After the soft notes that close Brahms’ Clarinet Quintet faded away, a good seven seconds elapsed before the applause began, long and enthusiastic. It illustrated how poignant and utterly moving a performance it was, on this fourth program of the Chamber Music/LA Festival at the Japan American Theatre.
One of Brahms’ last chamber works, the Quintet in B-minor is one of his most intimate and probing. The five musicians showed a depth of feeling and dramatic intensity Thursday evening that literally captivated the listener from beginning to end. The music exhibited a wonderful sense of direction, combining a unanimous interpretive statement with apparent spontaneity.
And with no loss in precision. One heard the highest level of technical fluency, perfect balances, and a rhythmically exact ensemble. Clarinetist Charles Neidich commands not only extraordinary control and a rich and seductive tone, but the ability to deliver long, exquisitely shaded, uninterrupted lines, accomplished by truly effective circular breathing. The string players--violinists Yukiko Kamei and Paul Rosenthal, violist Milton Thomas and cellist Nathaniel Rosen--brought equally polished musicianship and lyricism to their playing.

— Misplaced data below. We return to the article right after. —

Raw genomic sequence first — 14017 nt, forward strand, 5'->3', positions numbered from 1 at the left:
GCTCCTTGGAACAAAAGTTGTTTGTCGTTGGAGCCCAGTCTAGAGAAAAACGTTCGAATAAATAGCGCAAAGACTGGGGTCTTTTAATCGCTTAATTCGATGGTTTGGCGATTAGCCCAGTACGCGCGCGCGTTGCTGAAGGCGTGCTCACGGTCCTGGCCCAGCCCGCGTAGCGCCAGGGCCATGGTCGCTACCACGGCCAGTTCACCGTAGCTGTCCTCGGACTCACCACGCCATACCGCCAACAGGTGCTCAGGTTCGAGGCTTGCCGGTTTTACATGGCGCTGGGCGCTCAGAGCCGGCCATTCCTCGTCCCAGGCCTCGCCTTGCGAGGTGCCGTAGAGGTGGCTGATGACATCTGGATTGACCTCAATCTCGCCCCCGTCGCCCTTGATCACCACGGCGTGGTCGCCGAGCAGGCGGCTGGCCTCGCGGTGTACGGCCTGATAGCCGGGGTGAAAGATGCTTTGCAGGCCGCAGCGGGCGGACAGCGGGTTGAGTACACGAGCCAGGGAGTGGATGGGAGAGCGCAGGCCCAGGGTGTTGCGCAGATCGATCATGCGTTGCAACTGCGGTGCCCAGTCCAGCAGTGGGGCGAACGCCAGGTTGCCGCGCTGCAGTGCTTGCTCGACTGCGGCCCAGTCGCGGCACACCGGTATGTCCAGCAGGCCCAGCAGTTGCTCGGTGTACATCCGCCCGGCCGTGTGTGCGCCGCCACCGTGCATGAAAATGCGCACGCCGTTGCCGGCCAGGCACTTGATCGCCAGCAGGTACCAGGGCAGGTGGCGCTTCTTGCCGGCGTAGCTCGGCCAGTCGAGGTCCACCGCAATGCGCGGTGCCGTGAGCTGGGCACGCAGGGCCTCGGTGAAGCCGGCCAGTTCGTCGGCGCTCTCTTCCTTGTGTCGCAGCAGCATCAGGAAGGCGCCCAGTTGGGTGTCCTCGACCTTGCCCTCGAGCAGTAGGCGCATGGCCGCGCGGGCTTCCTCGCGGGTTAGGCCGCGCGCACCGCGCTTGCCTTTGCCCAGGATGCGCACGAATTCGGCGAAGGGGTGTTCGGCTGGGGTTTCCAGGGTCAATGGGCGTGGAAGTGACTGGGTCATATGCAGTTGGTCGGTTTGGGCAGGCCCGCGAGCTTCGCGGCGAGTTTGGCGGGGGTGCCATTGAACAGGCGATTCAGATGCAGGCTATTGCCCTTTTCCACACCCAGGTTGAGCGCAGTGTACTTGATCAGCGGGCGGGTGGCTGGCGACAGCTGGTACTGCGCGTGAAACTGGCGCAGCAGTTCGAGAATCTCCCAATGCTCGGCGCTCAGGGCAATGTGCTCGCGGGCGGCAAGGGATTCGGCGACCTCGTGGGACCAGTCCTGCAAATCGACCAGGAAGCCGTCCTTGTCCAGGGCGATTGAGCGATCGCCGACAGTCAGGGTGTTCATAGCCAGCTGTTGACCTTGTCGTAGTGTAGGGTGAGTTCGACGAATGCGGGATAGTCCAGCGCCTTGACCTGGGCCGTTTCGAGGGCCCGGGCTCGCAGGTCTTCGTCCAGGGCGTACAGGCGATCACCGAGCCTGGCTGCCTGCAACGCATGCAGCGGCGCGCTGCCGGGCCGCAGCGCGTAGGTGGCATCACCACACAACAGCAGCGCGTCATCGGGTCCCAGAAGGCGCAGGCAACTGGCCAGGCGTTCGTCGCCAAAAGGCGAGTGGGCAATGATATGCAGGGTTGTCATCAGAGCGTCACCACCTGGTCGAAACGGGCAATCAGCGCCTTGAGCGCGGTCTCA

A performance of Bartok’s “Contrasts” fully lived up to its title. In an account marked by striking sensitivity and nearly boundless enthusiasm, and one which effectively contrasted the frenetic dance rhythms with somber melodies, Neidich was joined by violinist Christiaan Bor and pianist Jerome Lowenthal.
Beethoven’s Quintet in C, Opus 29 found violinists Rosenthal and Bor, violists Thomas and Marcus Thompson and cellist Jeffrey Solow in fine fettle, precise and articulate. Though the five played with clarity, precision and a good deal of energy, this reading showed very little subtlety and lacked any feeling of repose.